Ravinia CEO Welz Kauffman and The Ravinia Jazz Scholars were featured on ‘You and Me This Morning” at 6:30 am, October 16th, 2013. The group played a special arrangement of Dave Brubeck’s ‘Take Five’
The Ravinia Group consists of:
Marquis Hill- Trumpet
Rachel Alicea- Alto Saxophone
Anthony DeFrancisco- Trombone
Alexis Lombre- Piano
Welz Kauffman- Piano
James Wenzel- Bass
Below is a link to the full performance:
On September 28th, my trio (with Zach Bridgman on bass and Everett Reid on drums) performed at the Hyde Park Jazz festival.
Here’s a video of us performing ‘Autumn Leaves’
On September 1st, I opened up the Jay Pritzker Pavilion in Millennium Park for the legendary saxophonist, Jimmy Heath, at the Chicago Jazz Festival. I played my reharmonized version of the Star Spangled Banner.
I hope you enjoy!
On August 1st the Alexis Lanier (Lombre) Quartet opened up for Victor Garcia at the Jay Pritkzer Pavilion at Chicago’s Millennium Park. Here’s a review we received along with the video of the performance.
“I returned to Millennium Park on Thursday afternoon, arriving around 4 PM for the second installment of their Made In Chicago: World Class Jazz 2013 series. I caught up with a fellow jazz enthusiast who had decided to meet me there and beat me there. He had marked off some real estate on the grass with a clear view of the stage. With still more than two hours left before show time, sound checks were in progress.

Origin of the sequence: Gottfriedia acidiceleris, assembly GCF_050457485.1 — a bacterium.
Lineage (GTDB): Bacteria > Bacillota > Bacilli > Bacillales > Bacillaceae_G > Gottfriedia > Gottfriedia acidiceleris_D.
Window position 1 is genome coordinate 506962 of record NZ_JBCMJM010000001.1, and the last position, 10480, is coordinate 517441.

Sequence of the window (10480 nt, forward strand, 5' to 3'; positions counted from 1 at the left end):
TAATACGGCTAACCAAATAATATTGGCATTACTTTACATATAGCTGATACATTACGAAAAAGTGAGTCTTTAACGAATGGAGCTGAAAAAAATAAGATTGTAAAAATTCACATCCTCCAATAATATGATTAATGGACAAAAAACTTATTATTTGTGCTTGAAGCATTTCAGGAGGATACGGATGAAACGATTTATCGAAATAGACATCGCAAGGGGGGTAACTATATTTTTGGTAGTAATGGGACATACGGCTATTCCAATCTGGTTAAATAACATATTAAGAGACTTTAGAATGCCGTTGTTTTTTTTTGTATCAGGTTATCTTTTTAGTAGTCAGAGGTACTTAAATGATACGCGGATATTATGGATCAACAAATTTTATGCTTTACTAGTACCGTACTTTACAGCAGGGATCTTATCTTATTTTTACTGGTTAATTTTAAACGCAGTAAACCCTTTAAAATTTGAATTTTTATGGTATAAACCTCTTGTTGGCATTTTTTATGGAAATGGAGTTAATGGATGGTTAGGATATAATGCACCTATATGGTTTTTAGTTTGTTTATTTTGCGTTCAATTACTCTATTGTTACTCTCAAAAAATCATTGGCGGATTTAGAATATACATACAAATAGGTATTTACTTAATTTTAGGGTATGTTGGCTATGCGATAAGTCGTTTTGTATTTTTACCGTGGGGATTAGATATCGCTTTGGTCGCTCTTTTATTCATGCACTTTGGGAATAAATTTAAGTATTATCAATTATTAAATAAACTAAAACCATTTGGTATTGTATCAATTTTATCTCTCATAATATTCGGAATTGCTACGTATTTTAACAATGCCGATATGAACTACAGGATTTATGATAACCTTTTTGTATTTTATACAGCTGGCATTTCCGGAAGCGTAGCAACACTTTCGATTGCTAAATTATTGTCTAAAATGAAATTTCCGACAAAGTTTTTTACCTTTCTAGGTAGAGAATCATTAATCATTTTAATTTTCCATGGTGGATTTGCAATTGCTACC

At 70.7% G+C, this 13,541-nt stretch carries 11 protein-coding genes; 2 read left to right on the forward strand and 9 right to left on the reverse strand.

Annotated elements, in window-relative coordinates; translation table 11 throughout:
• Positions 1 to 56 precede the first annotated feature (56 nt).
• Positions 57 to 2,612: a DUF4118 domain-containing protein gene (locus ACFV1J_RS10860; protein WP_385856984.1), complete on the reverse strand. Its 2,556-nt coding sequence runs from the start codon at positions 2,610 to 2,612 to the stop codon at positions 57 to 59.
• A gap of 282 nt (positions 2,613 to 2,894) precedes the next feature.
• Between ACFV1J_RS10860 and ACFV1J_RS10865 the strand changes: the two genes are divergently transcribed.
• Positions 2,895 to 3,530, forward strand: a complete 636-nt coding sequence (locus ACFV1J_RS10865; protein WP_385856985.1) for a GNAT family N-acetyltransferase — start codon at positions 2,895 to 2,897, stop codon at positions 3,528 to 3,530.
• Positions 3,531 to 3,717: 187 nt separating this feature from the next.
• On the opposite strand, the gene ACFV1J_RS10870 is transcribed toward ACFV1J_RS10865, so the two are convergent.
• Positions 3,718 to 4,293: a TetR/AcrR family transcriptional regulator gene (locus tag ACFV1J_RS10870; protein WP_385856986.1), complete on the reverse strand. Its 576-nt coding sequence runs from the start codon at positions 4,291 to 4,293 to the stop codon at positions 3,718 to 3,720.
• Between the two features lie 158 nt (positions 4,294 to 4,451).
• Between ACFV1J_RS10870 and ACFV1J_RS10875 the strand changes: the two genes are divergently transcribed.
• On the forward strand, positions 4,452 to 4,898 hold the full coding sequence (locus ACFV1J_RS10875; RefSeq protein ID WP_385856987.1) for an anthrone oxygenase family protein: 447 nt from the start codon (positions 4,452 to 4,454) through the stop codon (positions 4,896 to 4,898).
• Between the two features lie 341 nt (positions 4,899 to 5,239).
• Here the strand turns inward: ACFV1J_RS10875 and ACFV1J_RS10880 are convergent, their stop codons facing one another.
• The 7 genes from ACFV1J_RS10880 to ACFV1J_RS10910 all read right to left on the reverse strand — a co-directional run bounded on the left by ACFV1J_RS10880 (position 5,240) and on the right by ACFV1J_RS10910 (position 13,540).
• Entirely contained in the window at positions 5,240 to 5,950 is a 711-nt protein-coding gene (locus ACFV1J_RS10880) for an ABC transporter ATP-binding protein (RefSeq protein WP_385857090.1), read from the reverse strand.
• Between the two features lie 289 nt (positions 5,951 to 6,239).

I had enjoyed Victor Garcia’s performance a few weeks earlier at The Courtyard in Hyde Park, so I was in eager anticipation of his Millennium appearance. However, his band’s performance was upstaged by that of the opening act. I had seen it coming. During the sound check, pianist Alexis Lanier was leading her group through opening act rehearsals, with vibraphonist Thaddeus Tukes masterfully percussing through Duke Ellington’s “Caravan” and Dizzy Gillespie’s “Night In Tunisia.” It was the shape of things to come.
Garcia’s twelve-piece orchestra, which included a string quartet, didn’t approach my Latin jazz expectations as he tended to stay away from salsa or mambo rhythms, opting instead to serve up sounds that were of Spanish or Mexican origins. His Hyde Park performance had been one that was basically straight-ahead jazz, which might have been more palatable here as I watched more and more people exit their seats following each musical selection.
But the evening was not a bust. I came away encouraged by the Brubeck-like deftness of the sixteen year old Alexis, a junior at Whitney Young, and the vibraphonic skill of nineteen year old Thaddeus, a Northwestern sophomore who conjured up memories of the late Milt Jackson. Jazz is not dead as long as blossoms such as these are blooming on its tree.” –Fred Dunham, 2013.